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Genus Trichopoda - Feather-legged Flies

Trichopoda? - Trichopoda pennipes Trichopoda sp. (Feather-Legged Fly) - Trichopoda Flower Fly with spiny legs - Trichopoda small black fly with orange abdomen - Trichopoda feather-legged fly - Trichopoda pennipes Fly? with 2 pair of wings - Trichopoda pennipes - male - female Genus Trichopoda - Feather-legged Flies - Trichopoda - female Unknown red/orange abdomen fly with golden details on head and torso - Trichopoda
Classification
Kingdom Animalia (Animals)
Phylum Arthropoda (Arthropods)
Subphylum Hexapoda (Hexapods)
Class Insecta (Insects)
Order Diptera (Flies)
No Taxon (Calyptratae)
Superfamily Oestroidea
Family Tachinidae (Parasitic Flies)
Subfamily Phasiinae
Tribe Gymnosomatini
Genus Trichopoda (Feather-legged Flies)
Other Common Names
Hairy-legged Fly
Explanation of Names
Trichopoda Berthold 1827
'hairy leg' -- refers to the metatibial plumage
Numbers
6 spp. (one of doubtful status) in 2 subgenera in our area(1)
Size
5-13 mm
Identification
Sexes dimorphic (e.g. abdomen orange in males vs dark or dark-tipped in females). Halteres covered with yellow scales. Distinctive fringe on hind tibiae.
Range
New World, Palaearctic, Australasia(2); in our area, most of the US, with 2 eastern spp. reaching ON; one sp. restricted to CA(1)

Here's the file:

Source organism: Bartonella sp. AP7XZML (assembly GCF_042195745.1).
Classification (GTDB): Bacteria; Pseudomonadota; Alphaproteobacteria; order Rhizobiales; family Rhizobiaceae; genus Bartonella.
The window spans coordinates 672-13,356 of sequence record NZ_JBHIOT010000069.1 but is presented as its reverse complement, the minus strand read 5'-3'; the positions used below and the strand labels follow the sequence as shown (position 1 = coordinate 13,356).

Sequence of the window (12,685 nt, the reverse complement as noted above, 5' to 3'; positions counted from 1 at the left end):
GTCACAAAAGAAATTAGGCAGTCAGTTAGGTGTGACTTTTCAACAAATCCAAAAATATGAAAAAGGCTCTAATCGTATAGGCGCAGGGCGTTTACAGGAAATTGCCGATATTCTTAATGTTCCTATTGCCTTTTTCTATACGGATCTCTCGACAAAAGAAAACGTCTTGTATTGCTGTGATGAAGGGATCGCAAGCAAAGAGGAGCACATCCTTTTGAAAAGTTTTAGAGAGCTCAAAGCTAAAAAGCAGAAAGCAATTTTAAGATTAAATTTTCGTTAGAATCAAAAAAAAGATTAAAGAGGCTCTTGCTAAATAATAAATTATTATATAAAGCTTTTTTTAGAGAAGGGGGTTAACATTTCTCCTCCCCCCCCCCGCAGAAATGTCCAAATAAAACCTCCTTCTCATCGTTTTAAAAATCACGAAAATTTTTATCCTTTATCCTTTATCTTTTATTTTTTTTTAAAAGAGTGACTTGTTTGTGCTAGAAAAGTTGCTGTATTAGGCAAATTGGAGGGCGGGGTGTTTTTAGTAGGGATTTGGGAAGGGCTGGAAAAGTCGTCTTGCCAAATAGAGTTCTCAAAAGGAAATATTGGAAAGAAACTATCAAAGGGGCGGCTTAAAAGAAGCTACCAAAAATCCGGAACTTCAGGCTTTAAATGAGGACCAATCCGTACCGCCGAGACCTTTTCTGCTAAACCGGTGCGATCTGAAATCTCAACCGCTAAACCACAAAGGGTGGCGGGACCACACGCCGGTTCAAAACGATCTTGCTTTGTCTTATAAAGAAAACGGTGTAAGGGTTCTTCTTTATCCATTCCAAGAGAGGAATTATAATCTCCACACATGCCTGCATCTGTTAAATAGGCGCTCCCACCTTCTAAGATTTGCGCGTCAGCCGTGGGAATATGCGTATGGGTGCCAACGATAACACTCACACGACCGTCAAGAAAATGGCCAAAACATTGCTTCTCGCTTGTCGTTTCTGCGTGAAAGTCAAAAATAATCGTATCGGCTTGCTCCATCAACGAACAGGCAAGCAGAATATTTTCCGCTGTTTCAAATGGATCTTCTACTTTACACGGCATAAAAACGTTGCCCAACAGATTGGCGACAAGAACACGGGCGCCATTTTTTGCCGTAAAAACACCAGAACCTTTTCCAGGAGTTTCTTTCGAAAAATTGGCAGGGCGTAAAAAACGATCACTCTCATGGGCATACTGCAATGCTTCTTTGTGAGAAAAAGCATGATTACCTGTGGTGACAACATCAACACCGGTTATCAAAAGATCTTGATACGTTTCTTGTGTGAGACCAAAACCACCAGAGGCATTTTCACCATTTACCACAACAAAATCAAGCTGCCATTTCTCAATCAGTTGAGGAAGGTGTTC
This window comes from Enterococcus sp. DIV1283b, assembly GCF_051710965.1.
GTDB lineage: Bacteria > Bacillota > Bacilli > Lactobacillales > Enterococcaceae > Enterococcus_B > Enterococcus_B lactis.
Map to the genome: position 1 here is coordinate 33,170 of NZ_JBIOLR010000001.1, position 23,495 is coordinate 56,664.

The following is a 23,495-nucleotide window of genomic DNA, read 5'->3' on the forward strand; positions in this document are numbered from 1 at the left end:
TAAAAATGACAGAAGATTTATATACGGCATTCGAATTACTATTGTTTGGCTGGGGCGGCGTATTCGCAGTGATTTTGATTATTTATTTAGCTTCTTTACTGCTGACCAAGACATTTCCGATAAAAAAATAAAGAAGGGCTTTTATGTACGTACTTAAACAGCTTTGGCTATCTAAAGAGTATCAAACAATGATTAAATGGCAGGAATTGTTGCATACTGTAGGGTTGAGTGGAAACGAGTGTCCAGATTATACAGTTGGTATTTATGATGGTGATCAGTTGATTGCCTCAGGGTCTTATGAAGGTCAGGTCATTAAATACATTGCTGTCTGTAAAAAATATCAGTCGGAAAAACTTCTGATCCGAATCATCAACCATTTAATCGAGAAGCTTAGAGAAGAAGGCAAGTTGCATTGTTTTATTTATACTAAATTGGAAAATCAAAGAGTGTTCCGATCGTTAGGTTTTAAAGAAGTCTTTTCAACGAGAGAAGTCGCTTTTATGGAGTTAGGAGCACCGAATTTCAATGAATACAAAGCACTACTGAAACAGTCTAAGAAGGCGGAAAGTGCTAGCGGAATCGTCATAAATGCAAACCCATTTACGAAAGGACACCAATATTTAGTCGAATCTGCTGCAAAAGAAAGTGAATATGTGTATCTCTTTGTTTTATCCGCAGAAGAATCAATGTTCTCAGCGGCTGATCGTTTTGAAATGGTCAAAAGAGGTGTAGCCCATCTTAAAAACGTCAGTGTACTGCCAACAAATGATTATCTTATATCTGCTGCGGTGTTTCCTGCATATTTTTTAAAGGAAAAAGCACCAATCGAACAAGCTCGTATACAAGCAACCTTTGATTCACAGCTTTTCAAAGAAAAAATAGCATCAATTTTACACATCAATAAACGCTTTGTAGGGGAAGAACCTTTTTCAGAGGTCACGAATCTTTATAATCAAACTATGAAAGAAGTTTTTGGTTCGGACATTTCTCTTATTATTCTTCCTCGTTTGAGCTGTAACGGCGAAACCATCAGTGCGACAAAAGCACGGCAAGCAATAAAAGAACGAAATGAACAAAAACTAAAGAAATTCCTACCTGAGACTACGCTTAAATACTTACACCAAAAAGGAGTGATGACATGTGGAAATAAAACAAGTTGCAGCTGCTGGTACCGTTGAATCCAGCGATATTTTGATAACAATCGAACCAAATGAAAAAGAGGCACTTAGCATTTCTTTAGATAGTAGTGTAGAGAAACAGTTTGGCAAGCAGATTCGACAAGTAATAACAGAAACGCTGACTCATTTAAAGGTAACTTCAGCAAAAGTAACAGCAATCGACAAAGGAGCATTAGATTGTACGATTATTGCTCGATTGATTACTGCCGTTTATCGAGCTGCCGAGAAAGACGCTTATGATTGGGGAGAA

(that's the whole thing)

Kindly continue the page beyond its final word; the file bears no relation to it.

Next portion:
Food
hosts: mostly true bugs (Heteroptera: Coreidae, Pentatomidae, Scutelleridae, Largidae)(1)
Life Cycle
Life history of T. pennipes and T. plumipes in Swan & Papp(3).
Mating may occur near nectar sources (P. Coin, pers. observation). Females hover over plants that attract their hosts (e.g., squash). Eggs are typically laid on underside of host. Only one larva per host will survive, though more than one egg may be laid on a given host. Newly hatched maggot bores into body of host and feeds on host's fluids for about two weeks. Eventually, it grows to almost the size of the host's body cavity. Maggot emerges at III instar, killing the host, and pupates in soil. Adult emerges in ~2 weeks. Second instar larva overwinters in the host's body.
Remarks
T. pennipes has been used to control of stink and squash bugs
Internet References